Field goal attempts 37 vs. Los Angeles Lakers
Free throws made 13
Free throw attempts 18
Rebounds 31 vs. New York Knicks
Defensive rebounds 18 vs. Golden State Warriors
Assists 11 at New York Knicks
Steals 6 at Portland Trail Blazers
Blocked shots 9 vs. Golden State Warriors

Athletic honors

  • Naismith Memorial Basketball Hall of Fame (May 15, 1995)
  • College:
    • Player of the Year (1967, 1969)
    • Three-time First Team All-American (1967"69)
    • Three-time NCAA champion (1967"69)
    • Most Outstanding Player in NCAA Tournament (1967"69)
    • Naismith College Player of the Year (1969)
    • National Collegiate Basketball Hall of Fame (2007)
  • National Basketball Association:
    • Rookie of the Year (1970)
    • Six-time NBA champion (1971, 1980, 1982, 1985, 1987"88)
    • NBA MVP (1971"72, 1974, 1976"77, 1980)
    • Sporting News NBA MVP (1971"72, 1974, 1976"77, 1980)
    • Finals MVP (1971, 1985)
    • Sports Illustrated magazine's "Sportsman of the Year" (1985)
    • One of the 50 Greatest Players in NBA History (1996)
    • First player in NBA history to play 20 seasons
    • #7 in SLAM Magazine's Top 50 NBA Players of all time in 2009.
  • November 16, 2012 " A statue of Abdul-Jabbar was unveiled in front of Staples Center on Chick Hearn Court, in Los Angeles.

Film and television

Playing in Los Angeles facilitated Abdul-Jabbar's trying his hand at acting. He made his film debut in Bruce Lee's 1972 film Game of Death, in which his character Hakim fights Billy Lo (played by Lee).

In 1980, he played co-pilot Roger Murdock in Airplane!. Abdul-Jabbar has a scene in which a little boy looks at him and remarks that he is in fact Abdul-Jabbar"?spoofing the appearance of football star Elroy "Crazylegs" Hirsch as an airplane pilot in the 1957 drama Zero Hour!. Staying in character, Abdul-Jabbar states that he is merely Roger Murdock, an airline co-pilot, but the boy continues to insist that Abdul-Jabbar is "the greatest", but that, according to his father, he doesn't "work hard on defense" and "never really tries, except during the playoffs". This causes Abdul-Jabbar's character to snap, "The hell I don't!", then grab the boy and snarl he has "heard that crap since UCLA", he "busts his buns every night" and the boy should tell his "old man to drag [Bill] Walton and [Bob] Lanier up and down the court for 48 minutes". When Murdock loses consciousness later in the film, he is carried from the cockpit wearing Abdul-Jabbar's goggles and yellow Lakers' shorts.

Abdul-Jabbar has had numerous other television and film appearances, often playing himself, including appearances in the movies Fletch, Troop Beverly Hills and Forget Paris, the sitcoms Full House, Living Single, Amen, Everybody Loves Raymond, Martin, Diff'rent Strokes (his height humorously contrasted with that of diminutive child star Gary Coleman), The Fresh Prince of Bel-Air, Scrubs, 21 Jump Street and Emergency!. Jabbar played a genie in lamp in a 1984 episode of Tales From The Darkside. In 2012 he made a guest appearance as himself on the TV Series New Girl.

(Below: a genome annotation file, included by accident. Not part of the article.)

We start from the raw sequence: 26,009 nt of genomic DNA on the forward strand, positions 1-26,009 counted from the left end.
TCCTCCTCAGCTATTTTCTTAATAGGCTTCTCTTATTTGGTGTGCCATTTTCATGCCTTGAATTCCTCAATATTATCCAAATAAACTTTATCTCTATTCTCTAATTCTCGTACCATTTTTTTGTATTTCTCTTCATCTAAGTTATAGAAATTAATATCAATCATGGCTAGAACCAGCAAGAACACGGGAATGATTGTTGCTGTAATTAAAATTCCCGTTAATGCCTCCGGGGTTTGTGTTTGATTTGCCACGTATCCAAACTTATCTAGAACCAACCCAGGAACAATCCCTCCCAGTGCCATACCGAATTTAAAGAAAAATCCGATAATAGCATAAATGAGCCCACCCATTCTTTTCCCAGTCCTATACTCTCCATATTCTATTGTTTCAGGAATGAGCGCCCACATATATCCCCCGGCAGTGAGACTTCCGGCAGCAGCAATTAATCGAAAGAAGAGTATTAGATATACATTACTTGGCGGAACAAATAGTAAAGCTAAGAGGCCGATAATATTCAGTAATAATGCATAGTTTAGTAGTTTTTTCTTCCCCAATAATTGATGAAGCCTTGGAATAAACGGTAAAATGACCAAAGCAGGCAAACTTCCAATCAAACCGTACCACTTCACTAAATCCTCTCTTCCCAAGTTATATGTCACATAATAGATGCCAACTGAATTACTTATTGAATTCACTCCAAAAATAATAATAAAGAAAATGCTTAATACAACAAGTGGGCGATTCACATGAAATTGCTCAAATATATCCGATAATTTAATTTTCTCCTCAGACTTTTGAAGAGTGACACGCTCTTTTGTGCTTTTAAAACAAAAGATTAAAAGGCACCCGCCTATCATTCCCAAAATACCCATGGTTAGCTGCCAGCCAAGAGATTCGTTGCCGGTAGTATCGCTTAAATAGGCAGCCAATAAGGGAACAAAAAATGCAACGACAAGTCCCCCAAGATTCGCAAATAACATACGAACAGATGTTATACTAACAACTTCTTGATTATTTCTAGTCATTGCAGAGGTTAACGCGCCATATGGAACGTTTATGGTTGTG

He also appeared in the television version of Stephen King's The Stand, played the Archangel of Basketball in Slam Dunk Ernest, and a brief non-speaking cameo appearance in BASEketball. Abdul-Jabbar was also the co-executive producer of the 1994 TV movie The Vernon Johns Story. He has also made appearances on The Colbert Report, in a 2006 skit called "HipHopKetball II: The ReJazzebration Remix '06" and in 2008 as a stage manager who is sent out on a mission to find Nazi Gold. On Al Jazeera English he expressed his desire to be remembered not just as a player, but somebody who had many talents and used them.

Abdul-Jabbar was selected to appear in the 2013 ABC reality series Splash, a celebrity diving competition.

As author

Abdul-Jabbar is also a best-selling author. His first book, his autobiography Giant Steps, was written in 1983 with co-author Peter Knobler. (The book's title is an homage to jazz great John Coltrane.) His latest is On the Shoulders of Giants: My Journey Through the Harlem Renaissance, co-written with Raymond Obstfeld. His previous book, Brothers In Arms: The Epic Story of the 761st Tank Battalion, WWII's "Forgotten Heroes, co-written with Anthony Walton, is a history of an all-black armored unit that served with distinction in Europe.

Bibliography:

  • Giant Steps, with Peter Knobler (1983) ISBN 0-553-05044-3
  • Kareem, with Mignon McCarthy (1990) ISBN 0-394-55927-4
  • Selected from Giant Steps (Writers' Voices) (1999) ISBN 0-7857-9912-5
  • Black Profiles in Courage: A Legacy of African-American Achievement, with Alan Steinberg (1996) ISBN 0-688-13097-6
  • A Season on the Reservation: My Sojourn with the White Mountain Apaches, with Stephen Singular (2000) ISBN 0-688-17077-3
  • Brothers in Arms: The Epic Story of the 761st Tank Battalion, WWII's Forgotten Heroes with Anthony Walton (2004) ISBN 978-0-7679-0913-6
  • On the Shoulders of Giants: My Journey Through the Harlem Renaissance with Raymond Obstfeld (2007) ISBN 978-1-4165-3488-4
  • What Color Is My World? The Lost History of African American Inventors with Raymond Obstfeld (2012) ISBN 978-0-7636-4564-9
Audio Book:

In 2007, Abdul-Jabbar participated in the national UCLA alumni commercial entitled "My Big UCLA Moment." The UCLA commercial is featured on YouTube.